This is a time of profound soul-searching for enterprise publishers as industry revisits how everything is done. 

For the past 15 years, even within technical communications alone, teams have needed to reinvent themselves multiple times. Now the industry again finds itself amid reinvention, as old systems bog down and traditional organizational charts prove themselves outdated. The new world order of content has yet to arrive, and this intermediary period has motivated many in the industry to introspection, experimentation, and renovation.

Many people within content-producing departments feel they are “dog-paddling” on a wave of unfathomable and unconstrained content factor growth. In [A] findings, echoed in a 2018 Forrester study sponsored by SDL (now part of RWS), internally reported frustrations include (Forrester, 2018):
  • Inability to keep up with the growing appetite for content
  • Inability to keep up with support for new content formats/types
  • Complex workflows and approval processes
  • Lack of automation/mostly manual processes
  • Content delivery that is poorly coordinated across teams or business units
  • Inability to keep up with the growing volume and complexity of content delivery
  • Lack of structure/definition around content translation

Due to the nature of productive content, which forever seeks new channels, there are thousands of variants of content renderings for every new surface and digital space that emerges. What used to be finite documents are now many versions of articles, campaign landings, search results, social promotions, emails, product information resources, promotions, offers, commerce stores, syndicated publishing consumers, support topics . . . and endless copies of each.

As illustrated in Figure 1, at least seven (7) factors of content dimension drive content variation from destination to delivery.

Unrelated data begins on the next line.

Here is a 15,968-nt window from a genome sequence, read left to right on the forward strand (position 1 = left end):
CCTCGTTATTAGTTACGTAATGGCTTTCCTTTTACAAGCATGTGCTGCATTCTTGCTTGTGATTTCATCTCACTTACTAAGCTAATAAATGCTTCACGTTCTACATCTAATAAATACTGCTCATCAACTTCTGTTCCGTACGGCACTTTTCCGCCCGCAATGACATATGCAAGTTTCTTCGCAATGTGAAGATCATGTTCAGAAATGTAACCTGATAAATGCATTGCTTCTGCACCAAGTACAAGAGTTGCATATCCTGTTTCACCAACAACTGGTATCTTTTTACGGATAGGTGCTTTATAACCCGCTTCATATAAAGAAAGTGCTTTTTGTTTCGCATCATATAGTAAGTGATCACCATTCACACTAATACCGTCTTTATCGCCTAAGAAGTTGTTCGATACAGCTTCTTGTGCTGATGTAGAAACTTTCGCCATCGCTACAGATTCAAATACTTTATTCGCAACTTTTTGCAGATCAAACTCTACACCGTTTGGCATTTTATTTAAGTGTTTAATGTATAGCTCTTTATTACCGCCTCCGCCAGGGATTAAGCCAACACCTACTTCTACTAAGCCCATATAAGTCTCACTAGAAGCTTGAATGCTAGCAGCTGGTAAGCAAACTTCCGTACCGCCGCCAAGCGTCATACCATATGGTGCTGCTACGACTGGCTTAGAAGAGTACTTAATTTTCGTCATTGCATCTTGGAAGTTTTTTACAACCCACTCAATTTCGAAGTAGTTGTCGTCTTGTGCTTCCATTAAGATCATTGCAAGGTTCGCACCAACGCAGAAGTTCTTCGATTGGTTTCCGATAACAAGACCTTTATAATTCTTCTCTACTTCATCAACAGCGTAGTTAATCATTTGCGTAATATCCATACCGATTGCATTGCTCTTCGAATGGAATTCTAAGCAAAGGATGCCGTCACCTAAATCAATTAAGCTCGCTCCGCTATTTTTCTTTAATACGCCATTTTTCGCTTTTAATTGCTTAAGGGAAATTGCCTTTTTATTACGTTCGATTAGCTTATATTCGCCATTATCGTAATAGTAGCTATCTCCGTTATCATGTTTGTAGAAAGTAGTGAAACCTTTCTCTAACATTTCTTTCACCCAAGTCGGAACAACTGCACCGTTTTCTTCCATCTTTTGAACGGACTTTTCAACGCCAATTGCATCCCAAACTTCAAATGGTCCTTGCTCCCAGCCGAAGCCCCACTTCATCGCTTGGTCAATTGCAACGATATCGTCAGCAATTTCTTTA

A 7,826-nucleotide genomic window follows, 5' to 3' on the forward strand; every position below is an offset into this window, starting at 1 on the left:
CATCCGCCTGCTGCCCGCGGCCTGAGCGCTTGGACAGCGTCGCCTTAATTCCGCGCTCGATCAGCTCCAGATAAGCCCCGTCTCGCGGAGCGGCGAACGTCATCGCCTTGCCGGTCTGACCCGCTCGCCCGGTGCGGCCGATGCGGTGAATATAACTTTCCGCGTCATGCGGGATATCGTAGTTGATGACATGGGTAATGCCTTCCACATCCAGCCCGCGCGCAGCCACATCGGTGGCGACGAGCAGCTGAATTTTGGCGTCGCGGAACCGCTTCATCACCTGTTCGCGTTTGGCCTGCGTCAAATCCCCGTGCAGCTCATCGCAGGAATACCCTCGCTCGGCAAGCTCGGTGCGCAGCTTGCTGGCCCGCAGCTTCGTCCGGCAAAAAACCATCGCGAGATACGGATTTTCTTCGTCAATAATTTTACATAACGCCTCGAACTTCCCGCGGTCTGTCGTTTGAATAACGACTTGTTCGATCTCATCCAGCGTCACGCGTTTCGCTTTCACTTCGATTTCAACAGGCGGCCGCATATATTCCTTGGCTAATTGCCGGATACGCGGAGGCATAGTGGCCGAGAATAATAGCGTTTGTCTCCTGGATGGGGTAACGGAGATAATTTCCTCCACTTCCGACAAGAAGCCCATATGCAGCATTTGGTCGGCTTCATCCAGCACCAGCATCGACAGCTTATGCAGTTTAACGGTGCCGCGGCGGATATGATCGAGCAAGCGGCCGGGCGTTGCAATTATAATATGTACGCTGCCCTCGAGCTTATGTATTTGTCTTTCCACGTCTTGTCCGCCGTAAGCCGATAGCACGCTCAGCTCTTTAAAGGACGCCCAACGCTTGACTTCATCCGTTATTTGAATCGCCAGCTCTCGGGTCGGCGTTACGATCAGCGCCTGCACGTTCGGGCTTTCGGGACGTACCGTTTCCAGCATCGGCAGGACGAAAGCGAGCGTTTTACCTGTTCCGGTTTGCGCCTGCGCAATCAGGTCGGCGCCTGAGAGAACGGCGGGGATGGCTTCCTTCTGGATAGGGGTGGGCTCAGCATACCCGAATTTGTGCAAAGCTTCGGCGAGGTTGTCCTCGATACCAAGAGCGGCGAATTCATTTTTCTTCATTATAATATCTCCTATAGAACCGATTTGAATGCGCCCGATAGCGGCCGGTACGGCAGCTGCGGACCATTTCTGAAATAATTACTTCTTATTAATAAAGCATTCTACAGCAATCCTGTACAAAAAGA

Continuing to publish in the traditional manner turns intelligent, creative humans into copy-and-paste robots moving content from one format to another, one variant to another, one language to another, one channel or system of record to another, and from one part of the workflow to another. As Figure 1 shows, the sheer scale of manual touch points in common content management is frightening. We can easily become slaves to manually inserted content.

Why is there so much manual transformation and insertion? The simple fact is that, today, many enterprises still have neither standard schemas nor shared tags or terms. Content often resides in product-based or divisional silos with entirely unique content management and practices.

Unnecessary manual and unwieldy steps, like copy/paste, not only deplete creative resources, they insert “static” content that will not update automatically when source files are modified. Publishers and content stakeholders from different divisions copy/paste, often from multiple versions of the same static source files. Many managers still attempt to control semantic terms in spreadsheets rather than creating centralized systems of record for sharing these critical tagging standards.

An insidious amount of “toxic” static content can gradually creep through an overall treasury of content assets like fast-growing ivy on an old brick building; the ivy will gradually dissolve the mortar to the point that the building’s integrity becomes threatened. Fresh, updatable content assets keep an organization’s communication integrity intact and ensure the ability to weather the storms of change.

Human beings within publishing teams should be creative, intellectual, value-adding, and problem-solving participants, not automatons. Therefore, workflows should embrace automation and machine-support wherever possible, so humans can focus on creative productivity. Overdependence on manual labor touchpoints across the many vectors of content versions can lead to the robot “nightmare” scenario illustrated in Figure 2.

With the right guidance, and a well crafted Content Orchestration Model, you can move into a workflow and content supply chain that produces intelligent content which is both machine and human consumable.

[A] provides services and consulting in Content Operations, Content Strategy and Content Engineering.


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